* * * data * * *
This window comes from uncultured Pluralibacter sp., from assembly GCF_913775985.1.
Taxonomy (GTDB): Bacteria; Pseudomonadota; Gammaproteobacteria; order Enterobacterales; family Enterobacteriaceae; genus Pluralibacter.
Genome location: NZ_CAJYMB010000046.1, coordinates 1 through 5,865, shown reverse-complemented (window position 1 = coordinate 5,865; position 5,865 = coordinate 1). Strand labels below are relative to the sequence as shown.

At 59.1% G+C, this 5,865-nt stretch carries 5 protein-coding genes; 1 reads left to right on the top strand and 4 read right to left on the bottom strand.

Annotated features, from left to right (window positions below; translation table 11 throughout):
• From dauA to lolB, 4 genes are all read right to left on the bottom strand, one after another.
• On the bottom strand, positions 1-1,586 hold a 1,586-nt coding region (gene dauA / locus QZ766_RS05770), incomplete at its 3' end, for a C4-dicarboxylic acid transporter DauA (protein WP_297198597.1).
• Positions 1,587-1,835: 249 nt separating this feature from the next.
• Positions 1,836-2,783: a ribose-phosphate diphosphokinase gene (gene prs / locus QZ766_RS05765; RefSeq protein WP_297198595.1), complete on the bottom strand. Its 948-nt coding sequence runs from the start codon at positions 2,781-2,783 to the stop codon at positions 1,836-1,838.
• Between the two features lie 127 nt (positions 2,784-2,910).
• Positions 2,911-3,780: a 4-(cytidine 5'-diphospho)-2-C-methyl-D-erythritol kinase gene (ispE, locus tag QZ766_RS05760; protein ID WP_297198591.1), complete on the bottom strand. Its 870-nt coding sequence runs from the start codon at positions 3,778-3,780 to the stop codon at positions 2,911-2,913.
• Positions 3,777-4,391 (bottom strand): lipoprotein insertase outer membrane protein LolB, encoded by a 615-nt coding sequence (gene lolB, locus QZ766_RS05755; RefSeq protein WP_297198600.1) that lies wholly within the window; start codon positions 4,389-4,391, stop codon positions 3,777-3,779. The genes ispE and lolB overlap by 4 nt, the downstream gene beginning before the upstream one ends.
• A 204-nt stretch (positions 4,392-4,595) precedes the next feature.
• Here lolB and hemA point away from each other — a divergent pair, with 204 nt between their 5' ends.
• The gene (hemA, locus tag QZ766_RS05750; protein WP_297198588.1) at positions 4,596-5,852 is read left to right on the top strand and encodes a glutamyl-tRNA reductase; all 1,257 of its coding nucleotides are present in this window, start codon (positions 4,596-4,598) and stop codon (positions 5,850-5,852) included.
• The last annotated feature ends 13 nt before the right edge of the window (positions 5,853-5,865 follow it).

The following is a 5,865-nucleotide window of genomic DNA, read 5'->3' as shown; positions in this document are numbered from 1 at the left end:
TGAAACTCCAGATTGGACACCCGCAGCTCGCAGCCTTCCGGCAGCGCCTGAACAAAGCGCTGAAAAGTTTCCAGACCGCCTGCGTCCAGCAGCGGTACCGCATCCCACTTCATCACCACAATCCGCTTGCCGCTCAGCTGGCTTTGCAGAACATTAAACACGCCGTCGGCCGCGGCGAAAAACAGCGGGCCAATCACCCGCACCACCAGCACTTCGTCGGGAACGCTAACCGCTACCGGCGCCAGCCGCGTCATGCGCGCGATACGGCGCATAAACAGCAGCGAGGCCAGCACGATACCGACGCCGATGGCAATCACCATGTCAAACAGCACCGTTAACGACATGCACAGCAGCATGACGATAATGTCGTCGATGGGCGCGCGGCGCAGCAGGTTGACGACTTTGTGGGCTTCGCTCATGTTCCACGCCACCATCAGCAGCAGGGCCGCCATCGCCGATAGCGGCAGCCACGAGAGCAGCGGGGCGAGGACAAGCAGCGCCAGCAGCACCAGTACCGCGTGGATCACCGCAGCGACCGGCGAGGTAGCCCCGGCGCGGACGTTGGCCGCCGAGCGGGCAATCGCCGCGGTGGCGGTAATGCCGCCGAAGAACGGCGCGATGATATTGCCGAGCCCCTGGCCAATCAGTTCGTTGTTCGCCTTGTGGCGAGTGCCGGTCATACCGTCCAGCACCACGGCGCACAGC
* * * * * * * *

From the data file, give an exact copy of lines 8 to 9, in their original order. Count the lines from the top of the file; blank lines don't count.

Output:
• Positions 1,587-1,835: 249 nt separating this feature from the next.
• Positions 1,836-2,783: a ribose-phosphate diphosphokinase gene (gene prs / locus QZ766_RS05765; RefSeq protein WP_297198595.1), complete on the bottom strand. Its 948-nt coding sequence runs from the start codon at positions 2,781-2,783 to the stop codon at positions 1,836-1,838.